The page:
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Nationwide defamation reform to go ahead

Nationwide defamation reform to go ahead

Scales of Justice

The Council of Attorneys-General has confirmed that a national defamation reform process is now underway, examining the what areas of legislation should be updated and why.

The Council, which comprises A-Gs from each Australian jurisdiction, has announced that it has appointed a Defamation Working Party (DWP) to examine defamation law in Australia and identify areas for reform.

The DWP will be chaired by a representative of the NSW Department of Justice, which the Council noted will also include the state’s Solicitor General Michael Sexton SC. The DWP will include one nominated representative from each state and territory to ensure collaboration across the entirety of Australia.

“Responsibility for defamation law falls to individual states and territories, but in the digital age where publications cross state and territory boundaries, a national approach to reform is essential,” a statement from the NSW Department of Justice said.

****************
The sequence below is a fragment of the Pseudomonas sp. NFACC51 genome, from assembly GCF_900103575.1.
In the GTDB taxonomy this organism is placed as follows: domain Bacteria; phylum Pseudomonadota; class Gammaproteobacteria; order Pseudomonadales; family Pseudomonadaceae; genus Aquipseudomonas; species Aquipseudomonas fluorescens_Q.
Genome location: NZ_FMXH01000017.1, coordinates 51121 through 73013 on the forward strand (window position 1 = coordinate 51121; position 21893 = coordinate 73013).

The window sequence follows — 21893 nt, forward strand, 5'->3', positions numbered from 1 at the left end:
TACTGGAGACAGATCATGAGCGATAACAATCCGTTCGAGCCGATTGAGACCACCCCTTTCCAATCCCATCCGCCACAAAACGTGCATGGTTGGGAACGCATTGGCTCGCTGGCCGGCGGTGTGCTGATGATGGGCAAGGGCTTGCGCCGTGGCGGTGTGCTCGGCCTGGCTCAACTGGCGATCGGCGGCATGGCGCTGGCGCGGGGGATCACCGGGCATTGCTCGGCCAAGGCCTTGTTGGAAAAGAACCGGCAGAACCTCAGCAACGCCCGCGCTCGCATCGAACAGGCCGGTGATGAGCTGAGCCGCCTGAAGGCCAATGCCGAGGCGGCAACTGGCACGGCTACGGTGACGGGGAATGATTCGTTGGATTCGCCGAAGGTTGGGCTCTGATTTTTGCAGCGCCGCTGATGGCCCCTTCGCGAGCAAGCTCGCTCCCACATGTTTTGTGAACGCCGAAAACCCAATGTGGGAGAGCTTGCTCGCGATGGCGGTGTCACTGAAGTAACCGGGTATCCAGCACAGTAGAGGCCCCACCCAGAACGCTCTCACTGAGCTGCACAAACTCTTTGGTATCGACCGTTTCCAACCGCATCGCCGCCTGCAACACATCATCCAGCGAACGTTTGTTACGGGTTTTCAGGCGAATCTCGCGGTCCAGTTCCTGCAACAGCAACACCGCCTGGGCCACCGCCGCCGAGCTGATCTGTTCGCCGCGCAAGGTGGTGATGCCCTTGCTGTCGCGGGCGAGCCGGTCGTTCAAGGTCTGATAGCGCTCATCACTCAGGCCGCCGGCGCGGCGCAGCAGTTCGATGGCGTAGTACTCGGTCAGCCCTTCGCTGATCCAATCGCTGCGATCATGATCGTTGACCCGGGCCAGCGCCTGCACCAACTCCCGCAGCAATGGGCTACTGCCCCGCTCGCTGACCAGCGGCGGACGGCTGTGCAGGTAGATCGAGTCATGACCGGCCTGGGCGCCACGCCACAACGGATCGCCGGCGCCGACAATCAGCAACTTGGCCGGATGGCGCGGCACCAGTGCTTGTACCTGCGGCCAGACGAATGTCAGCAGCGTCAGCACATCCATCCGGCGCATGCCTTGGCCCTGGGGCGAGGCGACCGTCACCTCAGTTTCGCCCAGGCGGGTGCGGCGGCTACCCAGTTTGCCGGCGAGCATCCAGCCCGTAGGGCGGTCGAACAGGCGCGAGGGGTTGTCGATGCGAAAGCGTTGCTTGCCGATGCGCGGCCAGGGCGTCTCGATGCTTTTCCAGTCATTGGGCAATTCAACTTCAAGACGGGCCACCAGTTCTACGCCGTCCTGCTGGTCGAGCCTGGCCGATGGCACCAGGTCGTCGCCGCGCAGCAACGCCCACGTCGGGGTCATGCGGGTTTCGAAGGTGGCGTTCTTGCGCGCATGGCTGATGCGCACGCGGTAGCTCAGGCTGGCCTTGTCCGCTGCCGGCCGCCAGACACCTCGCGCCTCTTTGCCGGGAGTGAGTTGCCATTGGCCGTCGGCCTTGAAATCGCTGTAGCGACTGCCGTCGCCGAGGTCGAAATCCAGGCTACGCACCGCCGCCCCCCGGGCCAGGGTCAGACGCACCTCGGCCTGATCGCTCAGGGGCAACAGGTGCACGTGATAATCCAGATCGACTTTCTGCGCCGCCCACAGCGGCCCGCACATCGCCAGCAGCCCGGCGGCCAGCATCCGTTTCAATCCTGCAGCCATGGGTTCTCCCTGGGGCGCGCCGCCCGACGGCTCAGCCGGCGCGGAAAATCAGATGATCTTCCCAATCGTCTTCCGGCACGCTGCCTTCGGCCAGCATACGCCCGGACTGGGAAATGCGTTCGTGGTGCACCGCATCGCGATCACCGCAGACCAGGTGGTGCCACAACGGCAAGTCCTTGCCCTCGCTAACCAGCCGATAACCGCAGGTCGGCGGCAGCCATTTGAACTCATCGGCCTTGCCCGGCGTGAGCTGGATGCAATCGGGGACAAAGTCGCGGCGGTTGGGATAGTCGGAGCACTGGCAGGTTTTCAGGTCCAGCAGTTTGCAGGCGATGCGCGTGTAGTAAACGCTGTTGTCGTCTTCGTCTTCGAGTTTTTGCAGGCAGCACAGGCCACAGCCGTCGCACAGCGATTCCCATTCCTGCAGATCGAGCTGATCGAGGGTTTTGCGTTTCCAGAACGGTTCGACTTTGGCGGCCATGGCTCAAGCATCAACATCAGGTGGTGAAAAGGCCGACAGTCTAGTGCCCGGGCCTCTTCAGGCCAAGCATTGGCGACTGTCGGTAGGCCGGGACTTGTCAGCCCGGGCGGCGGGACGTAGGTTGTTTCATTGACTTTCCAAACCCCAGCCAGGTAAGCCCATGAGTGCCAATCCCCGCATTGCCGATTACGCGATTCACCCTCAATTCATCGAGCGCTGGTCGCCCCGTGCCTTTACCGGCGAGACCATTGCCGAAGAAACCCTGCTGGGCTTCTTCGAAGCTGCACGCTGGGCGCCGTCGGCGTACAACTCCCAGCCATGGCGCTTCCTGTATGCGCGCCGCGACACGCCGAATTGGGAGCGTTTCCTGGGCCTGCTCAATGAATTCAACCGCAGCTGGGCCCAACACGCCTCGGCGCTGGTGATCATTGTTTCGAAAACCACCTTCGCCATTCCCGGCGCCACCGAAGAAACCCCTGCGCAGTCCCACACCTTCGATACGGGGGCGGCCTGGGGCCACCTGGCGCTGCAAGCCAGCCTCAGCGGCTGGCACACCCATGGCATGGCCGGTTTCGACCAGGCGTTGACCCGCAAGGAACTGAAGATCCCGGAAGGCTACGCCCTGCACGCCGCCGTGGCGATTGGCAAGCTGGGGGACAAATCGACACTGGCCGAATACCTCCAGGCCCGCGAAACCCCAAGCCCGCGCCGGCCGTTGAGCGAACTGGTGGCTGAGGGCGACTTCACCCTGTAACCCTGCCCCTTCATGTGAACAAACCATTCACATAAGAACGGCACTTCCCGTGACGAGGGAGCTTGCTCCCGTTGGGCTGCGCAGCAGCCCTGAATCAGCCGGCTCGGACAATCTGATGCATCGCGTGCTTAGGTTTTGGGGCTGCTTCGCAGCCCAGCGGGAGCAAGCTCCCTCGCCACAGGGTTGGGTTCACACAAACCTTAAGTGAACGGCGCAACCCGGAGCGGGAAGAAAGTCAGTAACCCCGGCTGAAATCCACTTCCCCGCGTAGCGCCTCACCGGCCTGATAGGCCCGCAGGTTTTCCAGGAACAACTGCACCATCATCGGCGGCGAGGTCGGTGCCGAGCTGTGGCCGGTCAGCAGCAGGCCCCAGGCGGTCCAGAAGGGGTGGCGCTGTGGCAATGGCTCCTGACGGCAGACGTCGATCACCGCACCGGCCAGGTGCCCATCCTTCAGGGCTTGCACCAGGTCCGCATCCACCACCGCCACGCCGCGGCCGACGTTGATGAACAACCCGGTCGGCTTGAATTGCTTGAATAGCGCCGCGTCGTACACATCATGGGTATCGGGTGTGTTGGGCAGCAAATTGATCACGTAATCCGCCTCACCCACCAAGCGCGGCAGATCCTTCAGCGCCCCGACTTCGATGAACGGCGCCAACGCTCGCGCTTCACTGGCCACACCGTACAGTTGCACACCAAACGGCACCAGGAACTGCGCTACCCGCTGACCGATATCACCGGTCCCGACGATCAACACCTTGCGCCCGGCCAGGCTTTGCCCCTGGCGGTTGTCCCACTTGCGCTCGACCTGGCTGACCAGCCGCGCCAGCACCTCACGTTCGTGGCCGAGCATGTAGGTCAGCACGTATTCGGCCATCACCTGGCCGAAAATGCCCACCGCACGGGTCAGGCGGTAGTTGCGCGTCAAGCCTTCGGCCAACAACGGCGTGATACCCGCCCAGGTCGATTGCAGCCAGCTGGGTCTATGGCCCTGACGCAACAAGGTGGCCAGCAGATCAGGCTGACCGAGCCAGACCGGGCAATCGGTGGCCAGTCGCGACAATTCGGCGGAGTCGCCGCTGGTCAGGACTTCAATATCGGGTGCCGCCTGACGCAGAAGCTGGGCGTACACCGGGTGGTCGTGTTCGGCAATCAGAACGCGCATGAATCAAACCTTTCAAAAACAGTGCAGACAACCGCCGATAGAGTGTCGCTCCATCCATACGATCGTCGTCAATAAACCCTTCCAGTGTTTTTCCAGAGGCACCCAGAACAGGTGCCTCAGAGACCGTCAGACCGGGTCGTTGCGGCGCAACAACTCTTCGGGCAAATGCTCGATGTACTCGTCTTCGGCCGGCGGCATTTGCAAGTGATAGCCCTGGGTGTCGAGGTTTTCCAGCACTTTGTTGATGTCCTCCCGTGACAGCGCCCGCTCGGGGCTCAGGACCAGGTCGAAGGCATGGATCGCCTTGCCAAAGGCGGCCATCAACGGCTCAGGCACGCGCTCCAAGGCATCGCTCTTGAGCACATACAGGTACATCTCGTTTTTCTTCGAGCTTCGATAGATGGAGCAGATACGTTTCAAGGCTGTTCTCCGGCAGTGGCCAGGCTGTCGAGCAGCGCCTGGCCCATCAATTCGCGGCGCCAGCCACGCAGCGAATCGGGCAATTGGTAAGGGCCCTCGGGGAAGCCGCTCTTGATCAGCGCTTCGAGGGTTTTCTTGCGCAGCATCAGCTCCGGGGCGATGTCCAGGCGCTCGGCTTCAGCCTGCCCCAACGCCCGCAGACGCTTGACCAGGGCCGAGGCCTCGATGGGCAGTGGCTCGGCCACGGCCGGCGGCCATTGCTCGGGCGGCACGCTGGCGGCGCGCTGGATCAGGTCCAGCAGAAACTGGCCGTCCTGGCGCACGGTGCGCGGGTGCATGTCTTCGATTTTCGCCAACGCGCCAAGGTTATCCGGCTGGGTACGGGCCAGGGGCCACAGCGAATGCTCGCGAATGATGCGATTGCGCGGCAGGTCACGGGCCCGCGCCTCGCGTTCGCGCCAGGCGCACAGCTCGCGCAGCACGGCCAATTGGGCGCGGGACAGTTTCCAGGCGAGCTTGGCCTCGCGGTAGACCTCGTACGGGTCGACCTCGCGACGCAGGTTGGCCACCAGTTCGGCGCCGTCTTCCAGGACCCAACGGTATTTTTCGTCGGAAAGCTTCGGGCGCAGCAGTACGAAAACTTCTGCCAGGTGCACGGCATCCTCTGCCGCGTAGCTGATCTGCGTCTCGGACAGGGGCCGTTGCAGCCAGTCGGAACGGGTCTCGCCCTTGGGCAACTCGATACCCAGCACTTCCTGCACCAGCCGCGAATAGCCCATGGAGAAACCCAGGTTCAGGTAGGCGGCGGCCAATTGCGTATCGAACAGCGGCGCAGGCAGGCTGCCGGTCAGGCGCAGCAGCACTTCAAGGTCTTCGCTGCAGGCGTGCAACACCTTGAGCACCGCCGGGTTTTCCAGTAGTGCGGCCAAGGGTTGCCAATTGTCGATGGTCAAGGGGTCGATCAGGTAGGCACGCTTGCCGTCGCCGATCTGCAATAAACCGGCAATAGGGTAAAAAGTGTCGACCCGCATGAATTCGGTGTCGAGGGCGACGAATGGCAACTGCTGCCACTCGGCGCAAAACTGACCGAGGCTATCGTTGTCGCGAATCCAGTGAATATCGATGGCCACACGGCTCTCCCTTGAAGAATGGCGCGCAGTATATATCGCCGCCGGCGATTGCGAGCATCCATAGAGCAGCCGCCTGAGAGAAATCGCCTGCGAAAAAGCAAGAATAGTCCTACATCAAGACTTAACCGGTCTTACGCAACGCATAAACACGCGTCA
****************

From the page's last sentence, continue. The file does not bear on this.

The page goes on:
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“... Australian defamation laws need updating to take into account online platforms that were only beginning to emerge at the time that the CAG’s predecessor (Standing Committee of Attorneys-General) approved model defamation provisions in 2005.

“It follows that the impact of technological change will be a significant focus of the DWP’s work. To drive that process, CAG has announced that it has asked the DWP to issue a discussion paper in early 2019.

The statement added: “The CAG has agreed to develop by the end of this year an expeditious and realistic timetable for the DWP to deliver its recommendations for defamation reform”.

“The purpose of defamation law is to balance freedom of speech with the right of individuals to protect their reputations. Media companies, internet service providers, social media platforms and plaintiffs’ advisors will each have different views of where that balance should lie. A robust public process will ensure that all views are considered,” it said.

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